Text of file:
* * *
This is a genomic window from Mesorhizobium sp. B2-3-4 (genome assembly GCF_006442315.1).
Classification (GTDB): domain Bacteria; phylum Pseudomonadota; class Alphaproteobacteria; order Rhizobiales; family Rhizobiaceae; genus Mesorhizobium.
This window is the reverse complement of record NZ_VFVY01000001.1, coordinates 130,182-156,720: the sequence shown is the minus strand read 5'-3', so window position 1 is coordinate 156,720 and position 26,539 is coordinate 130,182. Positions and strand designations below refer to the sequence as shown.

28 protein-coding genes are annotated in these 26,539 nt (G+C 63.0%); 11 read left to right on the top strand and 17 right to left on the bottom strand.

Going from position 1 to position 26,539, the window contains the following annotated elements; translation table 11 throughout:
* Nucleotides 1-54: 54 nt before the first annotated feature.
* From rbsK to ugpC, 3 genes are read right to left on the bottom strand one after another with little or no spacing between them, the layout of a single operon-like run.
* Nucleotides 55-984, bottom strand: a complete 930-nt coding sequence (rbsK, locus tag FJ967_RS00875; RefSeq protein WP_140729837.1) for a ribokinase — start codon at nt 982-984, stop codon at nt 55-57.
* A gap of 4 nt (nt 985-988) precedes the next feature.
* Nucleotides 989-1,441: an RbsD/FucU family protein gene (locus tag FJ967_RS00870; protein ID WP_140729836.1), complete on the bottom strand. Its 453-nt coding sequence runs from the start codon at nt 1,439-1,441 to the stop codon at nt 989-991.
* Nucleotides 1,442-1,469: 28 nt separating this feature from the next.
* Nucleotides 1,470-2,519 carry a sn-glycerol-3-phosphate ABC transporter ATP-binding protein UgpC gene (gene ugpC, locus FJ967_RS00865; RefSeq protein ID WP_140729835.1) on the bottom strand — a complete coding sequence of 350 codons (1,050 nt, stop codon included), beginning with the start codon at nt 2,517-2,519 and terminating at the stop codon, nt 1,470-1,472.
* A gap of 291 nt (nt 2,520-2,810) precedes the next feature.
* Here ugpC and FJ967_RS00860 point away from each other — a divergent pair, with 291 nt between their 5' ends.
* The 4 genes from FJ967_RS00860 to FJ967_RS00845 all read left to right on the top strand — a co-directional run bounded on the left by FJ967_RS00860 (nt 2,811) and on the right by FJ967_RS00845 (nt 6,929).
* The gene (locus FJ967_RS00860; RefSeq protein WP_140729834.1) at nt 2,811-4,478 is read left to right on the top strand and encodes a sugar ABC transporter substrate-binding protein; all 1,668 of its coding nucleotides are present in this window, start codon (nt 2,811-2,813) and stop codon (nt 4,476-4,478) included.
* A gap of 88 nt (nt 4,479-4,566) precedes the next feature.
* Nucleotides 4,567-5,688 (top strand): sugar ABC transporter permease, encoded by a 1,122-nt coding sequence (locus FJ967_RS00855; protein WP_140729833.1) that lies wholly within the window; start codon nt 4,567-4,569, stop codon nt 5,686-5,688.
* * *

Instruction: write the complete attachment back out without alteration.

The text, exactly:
This is a genomic window from Mesorhizobium sp. B2-3-4 (genome assembly GCF_006442315.1).
Classification (GTDB): domain Bacteria; phylum Pseudomonadota; class Alphaproteobacteria; order Rhizobiales; family Rhizobiaceae; genus Mesorhizobium.
This window is the reverse complement of record NZ_VFVY01000001.1, coordinates 130,182-156,720: the sequence shown is the minus strand read 5'-3', so window position 1 is coordinate 156,720 and position 26,539 is coordinate 130,182. Positions and strand designations below refer to the sequence as shown.

28 protein-coding genes are annotated in these 26,539 nt (G+C 63.0%); 11 read left to right on the top strand and 17 right to left on the bottom strand.

Going from position 1 to position 26,539, the window contains the following annotated elements; translation table 11 throughout:
* Nucleotides 1-54: 54 nt before the first annotated feature.
* From rbsK to ugpC, 3 genes are read right to left on the bottom strand one after another with little or no spacing between them, the layout of a single operon-like run.
* Nucleotides 55-984, bottom strand: a complete 930-nt coding sequence (rbsK, locus tag FJ967_RS00875; RefSeq protein WP_140729837.1) for a ribokinase — start codon at nt 982-984, stop codon at nt 55-57.
* A gap of 4 nt (nt 985-988) precedes the next feature.
* Nucleotides 989-1,441: an RbsD/FucU family protein gene (locus tag FJ967_RS00870; protein ID WP_140729836.1), complete on the bottom strand. Its 453-nt coding sequence runs from the start codon at nt 1,439-1,441 to the stop codon at nt 989-991.
* Nucleotides 1,442-1,469: 28 nt separating this feature from the next.
* Nucleotides 1,470-2,519 carry a sn-glycerol-3-phosphate ABC transporter ATP-binding protein UgpC gene (gene ugpC, locus FJ967_RS00865; RefSeq protein ID WP_140729835.1) on the bottom strand — a complete coding sequence of 350 codons (1,050 nt, stop codon included), beginning with the start codon at nt 2,517-2,519 and terminating at the stop codon, nt 1,470-1,472.
* A gap of 291 nt (nt 2,520-2,810) precedes the next feature.
* Here ugpC and FJ967_RS00860 point away from each other — a divergent pair, with 291 nt between their 5' ends.
* The 4 genes from FJ967_RS00860 to FJ967_RS00845 all read left to right on the top strand — a co-directional run bounded on the left by FJ967_RS00860 (nt 2,811) and on the right by FJ967_RS00845 (nt 6,929).
* The gene (locus FJ967_RS00860; RefSeq protein WP_140729834.1) at nt 2,811-4,478 is read left to right on the top strand and encodes a sugar ABC transporter substrate-binding protein; all 1,668 of its coding nucleotides are present in this window, start codon (nt 2,811-2,813) and stop codon (nt 4,476-4,478) included.
* A gap of 88 nt (nt 4,479-4,566) precedes the next feature.
* Nucleotides 4,567-5,688 (top strand): sugar ABC transporter permease, encoded by a 1,122-nt coding sequence (locus FJ967_RS00855; protein WP_140729833.1) that lies wholly within the window; start codon nt 4,567-4,569, stop codon nt 5,686-5,688.